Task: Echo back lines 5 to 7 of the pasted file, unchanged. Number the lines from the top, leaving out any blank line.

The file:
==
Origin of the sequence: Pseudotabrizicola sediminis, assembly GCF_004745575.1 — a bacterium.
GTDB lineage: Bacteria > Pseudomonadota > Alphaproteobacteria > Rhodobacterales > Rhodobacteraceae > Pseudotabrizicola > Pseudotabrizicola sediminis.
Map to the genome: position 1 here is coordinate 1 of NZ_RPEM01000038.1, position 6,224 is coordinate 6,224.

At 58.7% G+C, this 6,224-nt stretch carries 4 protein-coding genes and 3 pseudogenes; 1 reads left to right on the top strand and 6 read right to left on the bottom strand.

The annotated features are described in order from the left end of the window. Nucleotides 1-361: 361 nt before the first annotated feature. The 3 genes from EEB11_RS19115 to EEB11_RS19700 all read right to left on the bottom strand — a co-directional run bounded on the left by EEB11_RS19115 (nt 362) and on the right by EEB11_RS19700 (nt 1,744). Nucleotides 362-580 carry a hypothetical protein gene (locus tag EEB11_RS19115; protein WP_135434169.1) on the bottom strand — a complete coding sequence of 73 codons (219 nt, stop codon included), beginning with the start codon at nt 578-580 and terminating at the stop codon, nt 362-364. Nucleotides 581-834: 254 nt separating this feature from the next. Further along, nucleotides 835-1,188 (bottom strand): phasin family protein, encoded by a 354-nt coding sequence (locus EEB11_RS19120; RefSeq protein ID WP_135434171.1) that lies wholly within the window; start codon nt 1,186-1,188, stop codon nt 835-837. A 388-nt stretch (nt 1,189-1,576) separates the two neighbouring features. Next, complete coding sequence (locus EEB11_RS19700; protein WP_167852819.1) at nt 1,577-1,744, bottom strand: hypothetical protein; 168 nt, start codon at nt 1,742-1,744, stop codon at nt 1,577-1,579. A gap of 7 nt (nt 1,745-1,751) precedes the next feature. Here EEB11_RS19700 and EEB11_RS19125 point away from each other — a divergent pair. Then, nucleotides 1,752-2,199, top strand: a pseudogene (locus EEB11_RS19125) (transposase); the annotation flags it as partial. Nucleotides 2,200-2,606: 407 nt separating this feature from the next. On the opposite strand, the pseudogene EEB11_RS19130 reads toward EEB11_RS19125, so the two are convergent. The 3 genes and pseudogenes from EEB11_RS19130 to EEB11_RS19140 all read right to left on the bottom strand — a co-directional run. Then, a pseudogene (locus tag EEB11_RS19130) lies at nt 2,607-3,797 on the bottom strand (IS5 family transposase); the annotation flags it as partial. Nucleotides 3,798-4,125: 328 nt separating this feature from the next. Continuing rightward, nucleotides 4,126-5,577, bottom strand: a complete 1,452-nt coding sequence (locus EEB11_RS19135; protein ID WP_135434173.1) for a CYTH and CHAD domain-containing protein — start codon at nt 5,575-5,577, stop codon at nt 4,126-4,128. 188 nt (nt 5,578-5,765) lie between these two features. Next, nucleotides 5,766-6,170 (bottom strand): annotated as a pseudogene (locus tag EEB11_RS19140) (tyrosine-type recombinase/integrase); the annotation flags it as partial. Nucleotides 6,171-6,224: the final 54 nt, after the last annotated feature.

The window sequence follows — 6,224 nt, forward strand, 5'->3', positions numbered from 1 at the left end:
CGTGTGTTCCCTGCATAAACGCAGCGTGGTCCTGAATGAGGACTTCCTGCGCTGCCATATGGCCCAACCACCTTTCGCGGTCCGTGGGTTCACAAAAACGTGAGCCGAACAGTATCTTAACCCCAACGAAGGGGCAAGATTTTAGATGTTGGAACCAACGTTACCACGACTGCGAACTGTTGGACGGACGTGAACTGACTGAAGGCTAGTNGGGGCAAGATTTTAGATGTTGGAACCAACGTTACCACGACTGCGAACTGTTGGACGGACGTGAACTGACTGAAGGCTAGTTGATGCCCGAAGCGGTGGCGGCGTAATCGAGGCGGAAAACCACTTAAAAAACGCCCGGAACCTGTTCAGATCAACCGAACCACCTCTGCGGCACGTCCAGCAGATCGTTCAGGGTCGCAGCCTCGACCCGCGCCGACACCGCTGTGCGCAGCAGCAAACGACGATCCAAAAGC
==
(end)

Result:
The annotated features are described in order from the left end of the window. Nucleotides 1-361: 361 nt before the first annotated feature. The 3 genes from EEB11_RS19115 to EEB11_RS19700 all read right to left on the bottom strand — a co-directional run bounded on the left by EEB11_RS19115 (nt 362) and on the right by EEB11_RS19700 (nt 1,744). Nucleotides 362-580 carry a hypothetical protein gene (locus tag EEB11_RS19115; protein WP_135434169.1) on the bottom strand — a complete coding sequence of 73 codons (219 nt, stop codon included), beginning with the start codon at nt 578-580 and terminating at the stop codon, nt 362-364. Nucleotides 581-834: 254 nt separating this feature from the next. Further along, nucleotides 835-1,188 (bottom strand): phasin family protein, encoded by a 354-nt coding sequence (locus EEB11_RS19120; RefSeq protein ID WP_135434171.1) that lies wholly within the window; start codon nt 1,186-1,188, stop codon nt 835-837. A 388-nt stretch (nt 1,189-1,576) separates the two neighbouring features. Next, complete coding sequence (locus EEB11_RS19700; protein WP_167852819.1) at nt 1,577-1,744, bottom strand: hypothetical protein; 168 nt, start codon at nt 1,742-1,744, stop codon at nt 1,577-1,579. A gap of 7 nt (nt 1,745-1,751) precedes the next feature. Here EEB11_RS19700 and EEB11_RS19125 point away from each other — a divergent pair. Then, nucleotides 1,752-2,199, top strand: a pseudogene (locus EEB11_RS19125) (transposase); the annotation flags it as partial. Nucleotides 2,200-2,606: 407 nt separating this feature from the next. On the opposite strand, the pseudogene EEB11_RS19130 reads toward EEB11_RS19125, so the two are convergent. The 3 genes and pseudogenes from EEB11_RS19130 to EEB11_RS19140 all read right to left on the bottom strand — a co-directional run. Then, a pseudogene (locus tag EEB11_RS19130) lies at nt 2,607-3,797 on the bottom strand (IS5 family transposase); the annotation flags it as partial. Nucleotides 3,798-4,125: 328 nt separating this feature from the next. Continuing rightward, nucleotides 4,126-5,577, bottom strand: a complete 1,452-nt coding sequence (locus EEB11_RS19135; protein ID WP_135434173.1) for a CYTH and CHAD domain-containing protein — start codon at nt 5,575-5,577, stop codon at nt 4,126-4,128. 188 nt (nt 5,578-5,765) lie between these two features. Next, nucleotides 5,766-6,170 (bottom strand): annotated as a pseudogene (locus tag EEB11_RS19140) (tyrosine-type recombinase/integrase); the annotation flags it as partial. Nucleotides 6,171-6,224: the final 54 nt, after the last annotated feature.

The window sequence follows — 6,224 nt, forward strand, 5'->3', positions numbered from 1 at the left end:
CGTGTGTTCCCTGCATAAACGCAGCGTGGTCCTGAATGAGGACTTCCTGCGCTGCCATATGGCCCAACCACCTTTCGCGGTCCGTGGGTTCACAAAAACGTGAGCCGAACAGTATCTTAACCCCAACGAAGGGGCAAGATTTTAGATGTTGGAACCAACGTTACCACGACTGCGAACTGTTGGACGGACGTGAACTGACTGAAGGCTAGTNGGGGCAAGATTTTAGATGTTGGAACCAACGTTACCACGACTGCGAACTGTTGGACGGACGTGAACTGACTGAAGGCTAGTTGATGCCCGAAGCGGTGGCGGCGTAATCGAGGCGGAAAACCACTTAAAAAACGCCCGGAACCTGTTCAGATCAACCGAACCACCTCTGCGGCACGTCCAGCAGATCGTTCAGGGTCGCAGCCTCGACCCGCGCCGACACCGCTGTGCGCAGCAGCAAACGACGATCCAAAAGC